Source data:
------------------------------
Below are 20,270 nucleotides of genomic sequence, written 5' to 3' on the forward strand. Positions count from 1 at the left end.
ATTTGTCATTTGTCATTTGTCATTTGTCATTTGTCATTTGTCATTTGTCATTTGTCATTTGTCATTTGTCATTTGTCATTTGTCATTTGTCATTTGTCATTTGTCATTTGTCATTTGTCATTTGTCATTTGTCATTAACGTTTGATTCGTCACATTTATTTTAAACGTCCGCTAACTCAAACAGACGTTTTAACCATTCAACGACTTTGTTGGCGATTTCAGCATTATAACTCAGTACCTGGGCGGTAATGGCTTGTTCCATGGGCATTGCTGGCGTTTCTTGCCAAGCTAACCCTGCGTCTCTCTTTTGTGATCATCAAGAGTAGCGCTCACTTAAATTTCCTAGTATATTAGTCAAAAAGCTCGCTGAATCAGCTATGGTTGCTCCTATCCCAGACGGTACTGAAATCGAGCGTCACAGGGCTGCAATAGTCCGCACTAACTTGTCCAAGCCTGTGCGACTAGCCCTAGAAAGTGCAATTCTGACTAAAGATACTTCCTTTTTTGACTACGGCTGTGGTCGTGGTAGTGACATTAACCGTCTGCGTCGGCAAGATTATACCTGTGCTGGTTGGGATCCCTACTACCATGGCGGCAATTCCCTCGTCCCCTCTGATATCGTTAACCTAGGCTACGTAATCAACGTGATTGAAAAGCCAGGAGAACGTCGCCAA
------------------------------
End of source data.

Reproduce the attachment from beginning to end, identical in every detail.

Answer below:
Below are 20,270 nucleotides of genomic sequence, written 5' to 3' on the forward strand. Positions count from 1 at the left end.
ATTTGTCATTTGTCATTTGTCATTTGTCATTTGTCATTTGTCATTTGTCATTTGTCATTTGTCATTTGTCATTTGTCATTTGTCATTTGTCATTTGTCATTTGTCATTTGTCATTTGTCATTTGTCATTTGTCATTAACGTTTGATTCGTCACATTTATTTTAAACGTCCGCTAACTCAAACAGACGTTTTAACCATTCAACGACTTTGTTGGCGATTTCAGCATTATAACTCAGTACCTGGGCGGTAATGGCTTGTTCCATGGGCATTGCTGGCGTTTCTTGCCAAGCTAACCCTGCGTCTCTCTTTTGTGATCATCAAGAGTAGCGCTCACTTAAATTTCCTAGTATATTAGTCAAAAAGCTCGCTGAATCAGCTATGGTTGCTCCTATCCCAGACGGTACTGAAATCGAGCGTCACAGGGCTGCAATAGTCCGCACTAACTTGTCCAAGCCTGTGCGACTAGCCCTAGAAAGTGCAATTCTGACTAAAGATACTTCCTTTTTTGACTACGGCTGTGGTCGTGGTAGTGACATTAACCGTCTGCGTCGGCAAGATTATACCTGTGCTGGTTGGGATCCCTACTACCATGGCGGCAATTCCCTCGTCCCCTCTGATATCGTTAACCTAGGCTACGTAATCAACGTGATTGAAAAGCCAGGAGAACGTCGCCAA